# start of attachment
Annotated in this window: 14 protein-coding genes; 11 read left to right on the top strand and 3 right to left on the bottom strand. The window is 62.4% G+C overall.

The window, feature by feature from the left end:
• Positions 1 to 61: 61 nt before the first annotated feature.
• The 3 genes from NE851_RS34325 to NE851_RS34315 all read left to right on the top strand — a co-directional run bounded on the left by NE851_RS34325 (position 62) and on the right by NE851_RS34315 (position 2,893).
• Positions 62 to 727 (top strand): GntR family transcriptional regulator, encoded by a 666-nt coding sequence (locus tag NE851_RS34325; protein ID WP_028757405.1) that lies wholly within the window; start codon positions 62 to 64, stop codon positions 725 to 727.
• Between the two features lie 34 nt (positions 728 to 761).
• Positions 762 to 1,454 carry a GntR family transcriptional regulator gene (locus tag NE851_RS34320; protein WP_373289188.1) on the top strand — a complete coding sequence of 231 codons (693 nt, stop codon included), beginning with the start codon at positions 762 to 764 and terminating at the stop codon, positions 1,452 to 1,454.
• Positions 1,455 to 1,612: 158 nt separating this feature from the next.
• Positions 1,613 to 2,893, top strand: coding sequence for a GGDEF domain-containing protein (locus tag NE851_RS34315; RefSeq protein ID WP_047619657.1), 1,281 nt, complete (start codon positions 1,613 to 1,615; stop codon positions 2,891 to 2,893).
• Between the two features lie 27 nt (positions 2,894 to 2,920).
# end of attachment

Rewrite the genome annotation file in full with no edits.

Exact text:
Annotated in this window: 14 protein-coding genes; 11 read left to right on the top strand and 3 right to left on the bottom strand. The window is 62.4% G+C overall.

The window, feature by feature from the left end:
• Positions 1 to 61: 61 nt before the first annotated feature.
• The 3 genes from NE851_RS34325 to NE851_RS34315 all read left to right on the top strand — a co-directional run bounded on the left by NE851_RS34325 (position 62) and on the right by NE851_RS34315 (position 2,893).
• Positions 62 to 727 (top strand): GntR family transcriptional regulator, encoded by a 666-nt coding sequence (locus tag NE851_RS34325; protein ID WP_028757405.1) that lies wholly within the window; start codon positions 62 to 64, stop codon positions 725 to 727.
• Between the two features lie 34 nt (positions 728 to 761).
• Positions 762 to 1,454 carry a GntR family transcriptional regulator gene (locus tag NE851_RS34320; protein WP_373289188.1) on the top strand — a complete coding sequence of 231 codons (693 nt, stop codon included), beginning with the start codon at positions 762 to 764 and terminating at the stop codon, positions 1,452 to 1,454.
• Positions 1,455 to 1,612: 158 nt separating this feature from the next.
• Positions 1,613 to 2,893, top strand: coding sequence for a GGDEF domain-containing protein (locus tag NE851_RS34315; RefSeq protein ID WP_047619657.1), 1,281 nt, complete (start codon positions 1,613 to 1,615; stop codon positions 2,891 to 2,893).
• Between the two features lie 27 nt (positions 2,894 to 2,920).